Kafir Kalash – a people of the lost civilization

Obscured by high mountains and across the treacherous muddy tracks, there live a people up in the north of Pakistan, who do not even know who they are or from where they came to live a life of isolation – yet maintain and protect their beliefs, their ideology and way of living. Their ancestry is enveloped in mystery and has always remained a subject of controversy. A legend says that five soldiers of the legions of Alexander of Macedonia settled in Chitral and are the progenitors of the Kafir-Kalash.
Between the town of Drosh and Chitral city, a track turn to the left from village of Ayun on Kunar river to the Kalash Valley, where these strange yet attractive people live in three villages of Rukmu, Mumret and Biriu (called Rambur, Bumburet and Birir in local Kalashi language). The present population of the Kafir Kalash is approximately 3,000. However, after living in obscurity for long, their children are now studying in local schools, but do not move out to seek other avenues of livelihood and continue to cling to their age old traditions and customs.
The villages are situated on the southern face of the hillside about 50-100 meters above the river. This protects them from invaders and the floods in summer, and at the same time helps to get sunshine during the winter. The snow that lies on the bottom of the ravine and in the shade do not melt until spring. In summer to avoid the sun, some people live in a second house built on the opposite side of the river. The Kalash Valleys have extensive forests of Holly-Oak and Himalayan cedar. Walnut, Apricot, Apple, Pear and Mulberry trees abound near the villages.

While Kalash men wear ordinary shalwar kameez (the loose long shirt and trousers) as do most of the Pakistanis, the Kalash women wear five large braids of and the ‘Cheo’, a black woolen homespun dress, red-beaded necklaces by the dozen, and an exceptional head piece (shaped differently in each valley) covered in cowry shells, beads and trinkets that flow down their back. For their black robes, the Kalash are sometimes referred to as the “Wearers of the Black Robes”. Kalash means black in their language.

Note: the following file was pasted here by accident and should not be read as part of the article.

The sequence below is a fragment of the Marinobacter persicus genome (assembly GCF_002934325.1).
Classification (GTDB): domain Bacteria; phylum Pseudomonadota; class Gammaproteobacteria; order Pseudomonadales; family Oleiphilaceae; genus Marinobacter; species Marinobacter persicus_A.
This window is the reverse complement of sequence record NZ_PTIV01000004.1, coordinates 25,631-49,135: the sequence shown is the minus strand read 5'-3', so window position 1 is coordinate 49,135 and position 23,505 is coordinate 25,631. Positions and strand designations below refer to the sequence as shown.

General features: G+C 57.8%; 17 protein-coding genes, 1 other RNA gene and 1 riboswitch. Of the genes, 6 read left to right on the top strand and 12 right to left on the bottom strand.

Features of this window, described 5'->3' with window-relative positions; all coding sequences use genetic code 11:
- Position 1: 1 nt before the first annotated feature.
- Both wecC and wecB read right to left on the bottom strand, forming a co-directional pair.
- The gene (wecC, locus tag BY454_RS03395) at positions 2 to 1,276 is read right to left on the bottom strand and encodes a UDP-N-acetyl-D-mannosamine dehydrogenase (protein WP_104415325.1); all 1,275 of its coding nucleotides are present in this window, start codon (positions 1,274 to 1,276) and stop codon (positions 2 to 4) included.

Herein under is a pictorial representation of Kalash people, their fetivals and music.
Cheelim Jusht Festival 2010 - Kalash
Cheelim Jusht Festival 2010 – Kalash by Iqbal Khatri (Bumburet Valley of Kalash, Chitral, Pakistan)
Spring is welcomed to the valleys with girls singing and dancing on the roofs for the Kirik Pushik, the festival of the first flower blooming. In spring women are allowed to enter the restricted upper valleys, with the Siu Wajik rite, in which a girl crushes three walnuts as an offering on the boundary bridge. Joshi, the main spring festival, is held in May. All the houses and the temple of the goddess Jeshtak are decorated with walnut branches and flowers, and milk is distributed to all the villagers.
Colours of Kalash Valley
Colours of Kalash Valley by Iqbal Khatri
Kalashi Girl
Kalashi Girl by Max Loxton
Kalash Girls in Rumbur, Chitral, Pakistan - June 2006
Kalash Girls in Rumbur, Chitral, Pakistan – June 2006 by SaffyH – Minsmere
A Kalash Cherub, Hindukush, Kalash valleys
A Kalash Cherub, Hindukush, Kalash valleys by imranthetrekker
Kalasha. (people with black robe).
Kalasha. (people with black robe). by Nadeem Khawar
How is my Baby now ?
How is my Baby now ? by Iqbal Khatri
Uncle of the deceased guy
Uncle of the deceased guy by imranthetrekker
Traditional Hip Hop
Traditional Hip Hop by ?§m?
Kalash sisters - Pakistan
Kalash sisters – Pakistan by hongkiu
Kalash Girls, Chitral (Pakistan)
Kalash Girls, Chitral (Pakistan) by Amir Mukhtar Mughal
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Three Kalash girls by jitenshaman
Very Old Women in Kalash
Very Old Women in Kalash by Gulraiz Ghori
Kalash Spring festival in Hindukush by imranthetrekker
dark green eyes pakistan kalash girl
dark green eyes Pakistan kalash girl by Blue_agava
Kalash
Kalash by Jonny Cash Money
The music of Kalash, Hindukush, Chitral
This footage is shot while a Kalash woman was playing flute and it is so sweet, when one looks at the ambience around her and the music.
Read more about Kafir Kalash and their customs and traditions at: Kalash Valley where fairies dance and sing (Pakistanpaedia)
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